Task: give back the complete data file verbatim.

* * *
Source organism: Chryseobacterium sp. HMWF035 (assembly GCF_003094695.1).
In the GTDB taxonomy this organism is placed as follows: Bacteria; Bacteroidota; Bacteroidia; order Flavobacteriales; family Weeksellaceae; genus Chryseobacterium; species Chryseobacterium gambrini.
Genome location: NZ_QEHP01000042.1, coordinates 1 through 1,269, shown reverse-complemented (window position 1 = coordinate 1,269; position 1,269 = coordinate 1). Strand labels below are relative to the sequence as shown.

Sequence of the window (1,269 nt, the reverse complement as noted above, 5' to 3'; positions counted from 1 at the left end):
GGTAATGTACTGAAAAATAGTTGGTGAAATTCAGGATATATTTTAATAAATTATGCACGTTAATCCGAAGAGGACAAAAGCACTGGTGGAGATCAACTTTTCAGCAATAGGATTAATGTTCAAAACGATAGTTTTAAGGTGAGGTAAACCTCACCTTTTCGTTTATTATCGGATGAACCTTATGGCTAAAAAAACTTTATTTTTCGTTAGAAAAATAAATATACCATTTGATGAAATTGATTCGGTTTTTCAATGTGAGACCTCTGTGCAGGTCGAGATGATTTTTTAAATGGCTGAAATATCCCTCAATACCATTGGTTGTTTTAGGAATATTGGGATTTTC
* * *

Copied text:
Source organism: Chryseobacterium sp. HMWF035 (assembly GCF_003094695.1).
In the GTDB taxonomy this organism is placed as follows: Bacteria; Bacteroidota; Bacteroidia; order Flavobacteriales; family Weeksellaceae; genus Chryseobacterium; species Chryseobacterium gambrini.
Genome location: NZ_QEHP01000042.1, coordinates 1 through 1,269, shown reverse-complemented (window position 1 = coordinate 1,269; position 1,269 = coordinate 1). Strand labels below are relative to the sequence as shown.

Sequence of the window (1,269 nt, the reverse complement as noted above, 5' to 3'; positions counted from 1 at the left end):
GGTAATGTACTGAAAAATAGTTGGTGAAATTCAGGATATATTTTAATAAATTATGCACGTTAATCCGAAGAGGACAAAAGCACTGGTGGAGATCAACTTTTCAGCAATAGGATTAATGTTCAAAACGATAGTTTTAAGGTGAGGTAAACCTCACCTTTTCGTTTATTATCGGATGAACCTTATGGCTAAAAAAACTTTATTTTTCGTTAGAAAAATAAATATACCATTTGATGAAATTGATTCGGTTTTTCAATGTGAGACCTCTGTGCAGGTCGAGATGATTTTTTAAATGGCTGAAATATCCCTCAATACCATTGGTTGTTTTAGGAATATTGGGATTTTC